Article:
'Geronimo,' she said. 'What are we to do?'


3

He had been lectured in a pub in London once about the nature of depression by some rugby-playing doctor-type, who was likely to make anybody depressed, and about how studies were showing it was cased by the lack of specific neurotransmitters in the brain. Dopamine, serotonin, and norepinephrine, or however the last was pronounced, and if his memory served him correctly. He didn't know why the memory came to him as he packed his kit away making sure there was little sign of his residence. Maybe he did need more of those, it would be handy if they came on tap, but how could you be depressed when you woke up in the fresh air under the stars? With everything stored in its proper place, he packed his kit the same way every time, as did every man in his unit, and made off to the east towards the mountain he knew as the Skirrid. The holy mountain marked the boundary of the Black Mountains and was guardian of the southern Marches between England and Wales. He figured he'd find a road and follow it in to town then find somewhere to stay. He was losing height quickly now and found an old drover's track that led him to a gate and then a tire-chiselled farmer's lane. Through the trees and over the fields he could see the Skirrid across the road and railway line that led to Hereford, that would have taken him to Hereford if he hadn't got off at Aber. The steep face and sloping back of the hill always reminded him of the Rock of Gibraltar. He could see the lump of rock that had split off from the side leaving a large scar of sandstone. Rumour had it that giants were chasing the devil and when he jumped on the Skirrid in his loping escape he dislodged this outcrop. He knew that hill well. He pondered the doctor in the pub again. Why was that? What brought that man into his head right now? When he had come down by train he would find his mind locking in on the past, he spent too much of his life dwelling on and in the past. Brooding on unfairness, his mind would cramp him and crowd him, driving him deeper into himself. When he was in the hills the clean mountain air driven into his lungs cleansed him, the exertion of his legs made him free.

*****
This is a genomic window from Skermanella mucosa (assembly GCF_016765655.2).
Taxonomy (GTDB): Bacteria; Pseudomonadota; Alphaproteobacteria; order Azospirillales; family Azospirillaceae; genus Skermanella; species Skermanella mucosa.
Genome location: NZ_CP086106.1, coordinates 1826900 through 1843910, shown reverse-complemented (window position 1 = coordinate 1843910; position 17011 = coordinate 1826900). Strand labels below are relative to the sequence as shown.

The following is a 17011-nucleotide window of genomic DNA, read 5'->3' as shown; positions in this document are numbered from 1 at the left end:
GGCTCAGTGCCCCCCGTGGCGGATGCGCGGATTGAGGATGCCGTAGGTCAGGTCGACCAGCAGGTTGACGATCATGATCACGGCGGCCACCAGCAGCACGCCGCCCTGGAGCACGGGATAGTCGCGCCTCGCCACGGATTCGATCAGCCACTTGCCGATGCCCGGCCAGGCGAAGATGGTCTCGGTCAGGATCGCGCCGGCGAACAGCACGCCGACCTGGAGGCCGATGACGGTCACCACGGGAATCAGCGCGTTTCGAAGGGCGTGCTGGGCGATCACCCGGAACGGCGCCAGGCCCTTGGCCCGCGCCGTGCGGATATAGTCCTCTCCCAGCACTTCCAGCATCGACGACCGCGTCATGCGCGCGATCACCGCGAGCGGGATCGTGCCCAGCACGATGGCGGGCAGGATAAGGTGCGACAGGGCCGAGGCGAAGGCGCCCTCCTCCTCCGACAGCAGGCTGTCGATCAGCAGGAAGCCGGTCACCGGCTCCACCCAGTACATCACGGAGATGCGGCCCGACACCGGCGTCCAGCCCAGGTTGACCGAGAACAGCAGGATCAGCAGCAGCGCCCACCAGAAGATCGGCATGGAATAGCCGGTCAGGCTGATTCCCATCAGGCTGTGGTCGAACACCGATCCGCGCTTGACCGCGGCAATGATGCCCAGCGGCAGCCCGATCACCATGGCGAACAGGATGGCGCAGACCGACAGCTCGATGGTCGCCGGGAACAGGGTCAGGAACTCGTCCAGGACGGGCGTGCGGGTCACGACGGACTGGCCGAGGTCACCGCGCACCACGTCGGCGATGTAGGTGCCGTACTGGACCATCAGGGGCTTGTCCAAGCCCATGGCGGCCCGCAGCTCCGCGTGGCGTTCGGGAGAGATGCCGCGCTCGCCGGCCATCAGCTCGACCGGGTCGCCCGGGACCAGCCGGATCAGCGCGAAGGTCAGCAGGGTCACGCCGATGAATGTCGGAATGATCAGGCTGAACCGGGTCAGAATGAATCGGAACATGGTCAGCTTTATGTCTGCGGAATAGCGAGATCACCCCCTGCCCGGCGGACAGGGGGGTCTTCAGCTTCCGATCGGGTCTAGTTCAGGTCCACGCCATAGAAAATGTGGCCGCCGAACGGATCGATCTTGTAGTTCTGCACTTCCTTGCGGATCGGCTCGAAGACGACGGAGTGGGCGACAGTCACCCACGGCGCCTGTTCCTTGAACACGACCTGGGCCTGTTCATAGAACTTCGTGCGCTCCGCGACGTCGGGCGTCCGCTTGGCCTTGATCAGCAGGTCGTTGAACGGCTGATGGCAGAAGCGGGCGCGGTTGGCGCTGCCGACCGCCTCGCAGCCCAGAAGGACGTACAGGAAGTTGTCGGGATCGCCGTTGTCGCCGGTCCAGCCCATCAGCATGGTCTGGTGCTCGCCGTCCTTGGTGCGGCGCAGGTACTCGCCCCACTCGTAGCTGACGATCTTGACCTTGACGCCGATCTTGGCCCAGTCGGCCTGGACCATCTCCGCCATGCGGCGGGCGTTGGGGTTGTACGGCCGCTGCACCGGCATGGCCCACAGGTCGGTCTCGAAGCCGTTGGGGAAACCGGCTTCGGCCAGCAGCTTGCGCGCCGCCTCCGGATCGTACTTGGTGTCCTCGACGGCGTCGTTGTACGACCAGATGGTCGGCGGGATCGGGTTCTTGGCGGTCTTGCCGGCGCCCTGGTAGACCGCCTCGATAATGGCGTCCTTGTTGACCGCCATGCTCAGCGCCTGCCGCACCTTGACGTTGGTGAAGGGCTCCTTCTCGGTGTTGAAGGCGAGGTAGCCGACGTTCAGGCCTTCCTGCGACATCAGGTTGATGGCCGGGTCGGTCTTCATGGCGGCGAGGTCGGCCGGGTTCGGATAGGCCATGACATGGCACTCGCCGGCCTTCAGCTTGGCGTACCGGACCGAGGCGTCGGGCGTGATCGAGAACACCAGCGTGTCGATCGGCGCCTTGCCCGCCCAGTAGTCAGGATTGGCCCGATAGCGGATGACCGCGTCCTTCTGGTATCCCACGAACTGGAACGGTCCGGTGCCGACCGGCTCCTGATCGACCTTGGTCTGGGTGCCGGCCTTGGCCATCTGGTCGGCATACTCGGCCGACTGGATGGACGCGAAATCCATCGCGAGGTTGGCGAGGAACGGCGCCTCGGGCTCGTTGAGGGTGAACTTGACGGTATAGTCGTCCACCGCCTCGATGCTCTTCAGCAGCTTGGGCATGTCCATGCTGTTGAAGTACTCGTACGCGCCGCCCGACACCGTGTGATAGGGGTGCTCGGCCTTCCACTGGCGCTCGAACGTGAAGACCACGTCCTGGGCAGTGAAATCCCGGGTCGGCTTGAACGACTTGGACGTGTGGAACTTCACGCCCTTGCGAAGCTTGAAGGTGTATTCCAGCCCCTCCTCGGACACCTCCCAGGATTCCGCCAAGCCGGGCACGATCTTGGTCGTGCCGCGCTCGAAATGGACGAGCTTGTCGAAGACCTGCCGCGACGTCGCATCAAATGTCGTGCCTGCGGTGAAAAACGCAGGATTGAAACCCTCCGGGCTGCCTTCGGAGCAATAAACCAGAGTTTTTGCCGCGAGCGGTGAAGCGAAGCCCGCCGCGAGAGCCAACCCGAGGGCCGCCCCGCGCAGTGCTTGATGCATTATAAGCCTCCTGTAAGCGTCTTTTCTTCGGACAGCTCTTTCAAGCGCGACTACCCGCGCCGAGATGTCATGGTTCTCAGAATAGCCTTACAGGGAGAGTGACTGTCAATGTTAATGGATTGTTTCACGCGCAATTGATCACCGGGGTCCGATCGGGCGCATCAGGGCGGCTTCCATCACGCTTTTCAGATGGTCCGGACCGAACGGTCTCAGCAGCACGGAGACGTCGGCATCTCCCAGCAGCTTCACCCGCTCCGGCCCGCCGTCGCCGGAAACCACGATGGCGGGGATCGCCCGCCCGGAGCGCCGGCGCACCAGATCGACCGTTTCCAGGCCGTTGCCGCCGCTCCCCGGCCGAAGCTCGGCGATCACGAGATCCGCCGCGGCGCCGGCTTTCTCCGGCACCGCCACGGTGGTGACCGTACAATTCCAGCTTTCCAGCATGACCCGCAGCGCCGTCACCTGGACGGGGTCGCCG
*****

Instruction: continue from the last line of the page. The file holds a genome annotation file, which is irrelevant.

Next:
When the lane became metalled, then led to a small B road he knew he could get into town. But then he glanced down where the road dipped to his left and saw what looked like a pub sign. He checked his watch, just gone 11. He might have dipped in. If he was lucky he would get a pint and a lift into town. His feet weren't as conditioned as when he could do up and over the Skirrid three times in one outing.

The pub was open, the recently-lit fire warming, in both senses of the word, and a locally made bitter in the barrel excellent. Low beams and plenty of slate gave the pub a cosy feel. He was the only customer in and got talking to the landlord, a tall silver haired man with a nice smile and a friendly face.